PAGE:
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Sometimes I Can’t Speak

I was upset about something and I started to feel weak and tired. Within an hour it continued to get worse. And worse. And worse. I try to form the words with my mouth but no sound will come out. Like I had forgotten how to take formed thoughts and turn them into speech. I guess the muscles that control my voice and my mouth are too weak.

Or maybe I was alone so much before that I never spoke. Maybe I never realized, I never knew. In the mornings I can’t move, I can’t open or close my eyes, I can’t blink. I’ve accepted this, this is old. During the day there are times where I can’t speak. This feels like a fresh wound, still aching and new.

I want to stay home, but some family is having a cook-out. I want to go. So I write notes, I try to predict what kind of things people will ask me. I write a note to say yes and another to respond no. I write a note telling them what’s wrong with me. I write a sarcastic note for when they ask me how I’m doing. “I’m good”. I carry a notepad and a pen so that I can write more if there is more that I needed to say. I pull on my You Matter hoodie to stay warm, and in case I needed a hug.

I’m thinking so many things at once, but I can’t express them to the people around me. I want to cry but I smile instead. I see an old friend and hug them. We sit inside and “chat” using a notepad instead of sitting outside, surrounded by everyone. It was kind of nice, spending time with people instead of staying in. Sometimes I can’t say it aloud, so I write instead.

I had paralysis and weakness for 10 hours that day. Take a shot every time I say “I” in this piece.

Cover Photo by rawpixel.com from Pexels

3 Comments

  • Miriam R Breslauer

    Whenever my vocal cords and/or diaphragm paralyze from Hypokalemic Periodic Paralysis, I have to write notes or type text messages to communicate. My hands are usually semi-functional during many of my paralysis attacks. When I was a young adult, I would have what seemed like Laryngitis while I would attend Conferences. I burned through entire note books with my gossiping by writing.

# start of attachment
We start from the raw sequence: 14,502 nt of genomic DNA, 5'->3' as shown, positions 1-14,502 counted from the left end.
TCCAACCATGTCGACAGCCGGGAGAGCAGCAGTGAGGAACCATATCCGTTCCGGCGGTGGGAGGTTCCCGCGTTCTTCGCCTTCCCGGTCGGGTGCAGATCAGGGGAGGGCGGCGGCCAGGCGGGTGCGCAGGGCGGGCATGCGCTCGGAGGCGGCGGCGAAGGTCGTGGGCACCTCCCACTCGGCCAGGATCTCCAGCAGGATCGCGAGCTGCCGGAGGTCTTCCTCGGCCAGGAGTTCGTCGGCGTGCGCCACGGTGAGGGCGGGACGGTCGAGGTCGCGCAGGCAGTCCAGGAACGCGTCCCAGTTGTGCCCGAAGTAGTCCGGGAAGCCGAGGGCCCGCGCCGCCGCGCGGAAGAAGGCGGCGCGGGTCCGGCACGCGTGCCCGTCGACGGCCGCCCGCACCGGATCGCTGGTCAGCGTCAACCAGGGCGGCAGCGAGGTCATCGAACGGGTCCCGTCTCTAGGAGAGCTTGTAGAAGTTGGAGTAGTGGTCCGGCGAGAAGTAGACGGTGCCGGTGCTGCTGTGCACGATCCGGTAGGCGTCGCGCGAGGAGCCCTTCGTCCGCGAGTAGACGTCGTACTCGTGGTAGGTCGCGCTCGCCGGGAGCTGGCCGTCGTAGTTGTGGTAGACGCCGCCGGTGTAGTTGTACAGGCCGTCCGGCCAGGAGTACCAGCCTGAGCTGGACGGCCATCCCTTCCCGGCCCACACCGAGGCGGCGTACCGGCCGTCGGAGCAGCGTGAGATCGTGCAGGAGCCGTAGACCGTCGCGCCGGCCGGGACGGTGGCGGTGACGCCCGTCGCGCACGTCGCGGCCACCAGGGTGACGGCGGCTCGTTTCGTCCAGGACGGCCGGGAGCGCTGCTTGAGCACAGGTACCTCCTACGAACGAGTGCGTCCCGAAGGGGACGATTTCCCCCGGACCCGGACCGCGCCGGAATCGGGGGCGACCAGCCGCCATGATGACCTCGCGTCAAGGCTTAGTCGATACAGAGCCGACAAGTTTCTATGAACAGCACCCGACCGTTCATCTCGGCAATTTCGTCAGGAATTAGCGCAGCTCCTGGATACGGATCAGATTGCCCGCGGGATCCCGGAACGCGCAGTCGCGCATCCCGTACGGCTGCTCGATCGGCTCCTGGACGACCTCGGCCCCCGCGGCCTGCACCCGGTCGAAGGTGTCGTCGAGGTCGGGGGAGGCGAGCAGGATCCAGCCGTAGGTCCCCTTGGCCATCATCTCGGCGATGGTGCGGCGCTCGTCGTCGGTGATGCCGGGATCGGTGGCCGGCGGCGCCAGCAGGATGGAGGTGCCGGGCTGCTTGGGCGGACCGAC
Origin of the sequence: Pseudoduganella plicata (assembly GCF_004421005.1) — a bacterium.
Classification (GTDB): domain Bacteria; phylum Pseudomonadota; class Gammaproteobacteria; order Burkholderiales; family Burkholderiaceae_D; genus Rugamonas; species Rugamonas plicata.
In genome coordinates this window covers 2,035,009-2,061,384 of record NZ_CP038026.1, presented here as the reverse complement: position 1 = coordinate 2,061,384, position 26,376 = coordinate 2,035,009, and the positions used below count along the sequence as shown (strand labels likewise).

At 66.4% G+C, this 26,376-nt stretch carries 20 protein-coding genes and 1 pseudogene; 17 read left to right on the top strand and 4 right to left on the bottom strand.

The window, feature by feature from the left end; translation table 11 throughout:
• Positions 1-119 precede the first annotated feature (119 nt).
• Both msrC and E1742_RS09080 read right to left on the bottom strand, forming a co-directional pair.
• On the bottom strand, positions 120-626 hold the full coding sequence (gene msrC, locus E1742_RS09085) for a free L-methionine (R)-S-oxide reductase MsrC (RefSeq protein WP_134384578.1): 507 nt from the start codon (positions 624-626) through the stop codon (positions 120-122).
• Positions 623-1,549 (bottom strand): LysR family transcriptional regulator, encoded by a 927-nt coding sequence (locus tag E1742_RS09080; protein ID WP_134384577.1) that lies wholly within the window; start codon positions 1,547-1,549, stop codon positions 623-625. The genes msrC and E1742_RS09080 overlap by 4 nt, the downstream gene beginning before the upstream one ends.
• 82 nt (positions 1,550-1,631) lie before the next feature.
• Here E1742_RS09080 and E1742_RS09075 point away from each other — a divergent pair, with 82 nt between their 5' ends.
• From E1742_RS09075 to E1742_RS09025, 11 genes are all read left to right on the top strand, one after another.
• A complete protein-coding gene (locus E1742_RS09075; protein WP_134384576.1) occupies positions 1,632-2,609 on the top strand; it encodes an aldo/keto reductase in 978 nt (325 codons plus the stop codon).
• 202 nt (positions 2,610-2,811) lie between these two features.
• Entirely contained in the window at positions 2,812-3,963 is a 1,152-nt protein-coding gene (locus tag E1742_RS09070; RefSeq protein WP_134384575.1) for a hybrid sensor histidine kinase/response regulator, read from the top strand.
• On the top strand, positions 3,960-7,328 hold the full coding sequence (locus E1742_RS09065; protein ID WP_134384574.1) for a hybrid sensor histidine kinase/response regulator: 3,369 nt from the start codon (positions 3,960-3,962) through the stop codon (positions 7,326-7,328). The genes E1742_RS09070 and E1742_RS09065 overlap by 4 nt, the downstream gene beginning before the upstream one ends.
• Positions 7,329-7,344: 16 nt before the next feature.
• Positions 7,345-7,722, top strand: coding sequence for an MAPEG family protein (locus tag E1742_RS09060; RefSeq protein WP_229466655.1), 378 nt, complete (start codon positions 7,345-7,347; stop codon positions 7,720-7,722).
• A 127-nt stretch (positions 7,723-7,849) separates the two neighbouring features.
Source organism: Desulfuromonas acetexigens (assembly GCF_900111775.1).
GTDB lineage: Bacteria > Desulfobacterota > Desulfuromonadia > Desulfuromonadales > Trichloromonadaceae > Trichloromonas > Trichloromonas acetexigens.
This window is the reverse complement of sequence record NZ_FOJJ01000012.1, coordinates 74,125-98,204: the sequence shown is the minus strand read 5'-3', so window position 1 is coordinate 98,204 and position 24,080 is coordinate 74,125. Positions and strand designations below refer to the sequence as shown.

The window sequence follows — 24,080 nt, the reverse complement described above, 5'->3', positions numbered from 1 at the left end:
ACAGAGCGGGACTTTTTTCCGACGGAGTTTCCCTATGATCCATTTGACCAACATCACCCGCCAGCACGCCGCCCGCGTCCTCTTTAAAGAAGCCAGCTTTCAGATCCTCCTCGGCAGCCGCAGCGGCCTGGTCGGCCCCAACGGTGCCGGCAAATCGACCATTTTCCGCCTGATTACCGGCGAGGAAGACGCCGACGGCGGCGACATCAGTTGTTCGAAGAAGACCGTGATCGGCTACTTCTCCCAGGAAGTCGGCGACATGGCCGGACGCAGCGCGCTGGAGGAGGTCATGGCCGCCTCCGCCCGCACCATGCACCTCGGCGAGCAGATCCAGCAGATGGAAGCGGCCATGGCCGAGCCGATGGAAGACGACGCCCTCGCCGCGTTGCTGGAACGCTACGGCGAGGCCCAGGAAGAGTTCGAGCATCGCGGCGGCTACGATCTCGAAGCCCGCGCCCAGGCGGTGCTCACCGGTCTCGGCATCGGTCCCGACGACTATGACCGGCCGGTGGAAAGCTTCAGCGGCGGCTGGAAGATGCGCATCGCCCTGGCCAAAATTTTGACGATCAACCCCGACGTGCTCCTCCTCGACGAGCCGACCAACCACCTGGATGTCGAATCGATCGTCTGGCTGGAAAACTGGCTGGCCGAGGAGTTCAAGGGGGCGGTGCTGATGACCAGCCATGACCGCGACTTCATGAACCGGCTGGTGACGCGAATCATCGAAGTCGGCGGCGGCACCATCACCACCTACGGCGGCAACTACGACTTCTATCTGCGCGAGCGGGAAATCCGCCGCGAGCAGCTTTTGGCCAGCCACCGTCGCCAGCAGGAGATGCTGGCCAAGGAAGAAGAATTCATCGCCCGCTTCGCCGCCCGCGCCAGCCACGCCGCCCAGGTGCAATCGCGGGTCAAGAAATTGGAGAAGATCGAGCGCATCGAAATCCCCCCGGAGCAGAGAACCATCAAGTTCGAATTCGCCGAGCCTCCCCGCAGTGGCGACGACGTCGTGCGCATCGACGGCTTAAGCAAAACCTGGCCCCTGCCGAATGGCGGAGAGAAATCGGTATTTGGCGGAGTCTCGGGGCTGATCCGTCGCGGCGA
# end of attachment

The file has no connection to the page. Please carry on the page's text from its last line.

• itsmurrgan

      Yeah! Laryngitis is a really good comparison of that, it’s good to know I’m not the only one who’s experienced this. Hahaha, there’s something really special about writing notes that makes difficult situations such as these fun and memorable. Suddenly a difficult day becomes a fond memory. How often do you experience the vocal or diaphragm paralysis? Is there a difference betwen the vocal chord and diaphragm that you can tell? I really like to sing and I noticed that on days when I felt weak or just exhausted after a long day it would be much harder to hit high notes or sing for a long time. I always just thought it was just because I had run out of energy to use xD

      • Miriam R Breslauer

        I experience diaphragm paralysis much more often than vocal cord paralysis. I first noticed diaphragm paralysis when I was singing in choir in High School. Years before my first full body paralysis attack while not asleep. I love singing, but I found that after a song or two my voice would just stop. I know it was my diaphragm, because I had dealt with laryngitis too many times prior due to the flu or a cold and that would make my vocal cords not work.

        I used to be a first Soprano. Now I am closer to an Alto. My mother had the same thing happen to her over time. However, she was able to perform in choirs many more years before she gave up due to paralysis attacks while singing.

        I couldn’t stop falling during choir practice in my early 20s in addition to the not being able to sing more than a song or two before my voice stopped, so I had to give up singing in choirs.

        I have found that I can sing for fun for longer if I sing while walking. It actually makes walking easier if I sing simultaneously or start singing when my pain load spikes.

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